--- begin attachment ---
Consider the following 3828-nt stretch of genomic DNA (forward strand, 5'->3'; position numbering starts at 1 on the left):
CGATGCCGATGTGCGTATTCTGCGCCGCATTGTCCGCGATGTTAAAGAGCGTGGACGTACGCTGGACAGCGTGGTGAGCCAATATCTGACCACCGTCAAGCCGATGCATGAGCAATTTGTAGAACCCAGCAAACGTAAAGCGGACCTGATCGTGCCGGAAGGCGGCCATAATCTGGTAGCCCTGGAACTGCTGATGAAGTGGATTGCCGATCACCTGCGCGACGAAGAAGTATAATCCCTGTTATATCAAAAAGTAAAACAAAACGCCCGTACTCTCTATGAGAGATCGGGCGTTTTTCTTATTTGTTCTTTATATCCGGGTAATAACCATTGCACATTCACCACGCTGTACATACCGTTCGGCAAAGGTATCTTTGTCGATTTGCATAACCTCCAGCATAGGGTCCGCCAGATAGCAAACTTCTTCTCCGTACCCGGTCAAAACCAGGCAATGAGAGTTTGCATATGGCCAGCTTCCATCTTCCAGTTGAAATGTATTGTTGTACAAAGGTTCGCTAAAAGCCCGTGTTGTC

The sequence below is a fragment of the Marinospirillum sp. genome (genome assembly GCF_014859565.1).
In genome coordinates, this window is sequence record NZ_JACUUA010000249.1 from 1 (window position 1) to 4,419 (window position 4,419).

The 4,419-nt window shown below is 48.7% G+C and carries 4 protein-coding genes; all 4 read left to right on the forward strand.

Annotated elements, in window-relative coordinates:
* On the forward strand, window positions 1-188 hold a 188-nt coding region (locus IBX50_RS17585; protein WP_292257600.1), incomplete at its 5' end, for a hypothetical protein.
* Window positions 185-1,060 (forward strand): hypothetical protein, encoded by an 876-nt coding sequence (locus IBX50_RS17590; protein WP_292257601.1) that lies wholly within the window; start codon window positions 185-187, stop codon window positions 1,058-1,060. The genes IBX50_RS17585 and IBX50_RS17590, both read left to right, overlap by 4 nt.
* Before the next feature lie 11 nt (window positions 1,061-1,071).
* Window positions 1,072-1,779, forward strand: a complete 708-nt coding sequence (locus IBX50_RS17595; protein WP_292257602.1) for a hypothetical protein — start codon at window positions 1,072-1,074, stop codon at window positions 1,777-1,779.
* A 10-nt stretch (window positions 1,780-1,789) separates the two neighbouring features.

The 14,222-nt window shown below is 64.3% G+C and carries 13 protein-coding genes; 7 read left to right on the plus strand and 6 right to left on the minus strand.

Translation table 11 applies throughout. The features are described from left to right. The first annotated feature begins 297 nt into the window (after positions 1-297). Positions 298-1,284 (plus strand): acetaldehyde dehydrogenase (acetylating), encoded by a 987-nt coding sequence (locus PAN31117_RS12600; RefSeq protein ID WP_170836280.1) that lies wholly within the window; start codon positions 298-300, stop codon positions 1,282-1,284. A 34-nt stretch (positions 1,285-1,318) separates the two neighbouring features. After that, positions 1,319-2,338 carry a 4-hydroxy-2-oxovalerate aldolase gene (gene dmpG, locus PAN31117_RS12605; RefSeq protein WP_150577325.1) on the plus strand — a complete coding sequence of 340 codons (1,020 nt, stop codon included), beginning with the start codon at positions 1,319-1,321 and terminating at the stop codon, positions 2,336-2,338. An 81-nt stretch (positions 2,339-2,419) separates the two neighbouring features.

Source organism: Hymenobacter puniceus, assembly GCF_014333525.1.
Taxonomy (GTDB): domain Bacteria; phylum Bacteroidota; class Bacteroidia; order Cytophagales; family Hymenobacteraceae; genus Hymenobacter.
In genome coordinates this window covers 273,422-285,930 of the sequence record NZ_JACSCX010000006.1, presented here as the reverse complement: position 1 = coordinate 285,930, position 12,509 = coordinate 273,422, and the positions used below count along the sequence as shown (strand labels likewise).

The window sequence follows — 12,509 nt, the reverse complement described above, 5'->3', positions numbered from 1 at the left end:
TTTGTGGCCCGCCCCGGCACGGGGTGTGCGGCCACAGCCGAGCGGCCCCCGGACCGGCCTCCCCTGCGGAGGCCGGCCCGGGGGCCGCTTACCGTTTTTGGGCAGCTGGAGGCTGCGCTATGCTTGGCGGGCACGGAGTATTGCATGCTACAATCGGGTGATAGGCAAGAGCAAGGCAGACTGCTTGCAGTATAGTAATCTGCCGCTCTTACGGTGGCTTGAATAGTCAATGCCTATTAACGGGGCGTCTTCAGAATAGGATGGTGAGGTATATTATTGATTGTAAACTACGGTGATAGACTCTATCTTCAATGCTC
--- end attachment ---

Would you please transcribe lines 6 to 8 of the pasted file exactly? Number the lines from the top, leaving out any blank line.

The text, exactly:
Annotated elements, in window-relative coordinates:
* On the forward strand, window positions 1-188 hold a 188-nt coding region (locus IBX50_RS17585; protein WP_292257600.1), incomplete at its 5' end, for a hypothetical protein.
* Window positions 185-1,060 (forward strand): hypothetical protein, encoded by an 876-nt coding sequence (locus IBX50_RS17590; protein WP_292257601.1) that lies wholly within the window; start codon window positions 185-187, stop codon window positions 1,058-1,060. The genes IBX50_RS17585 and IBX50_RS17590, both read left to right, overlap by 4 nt.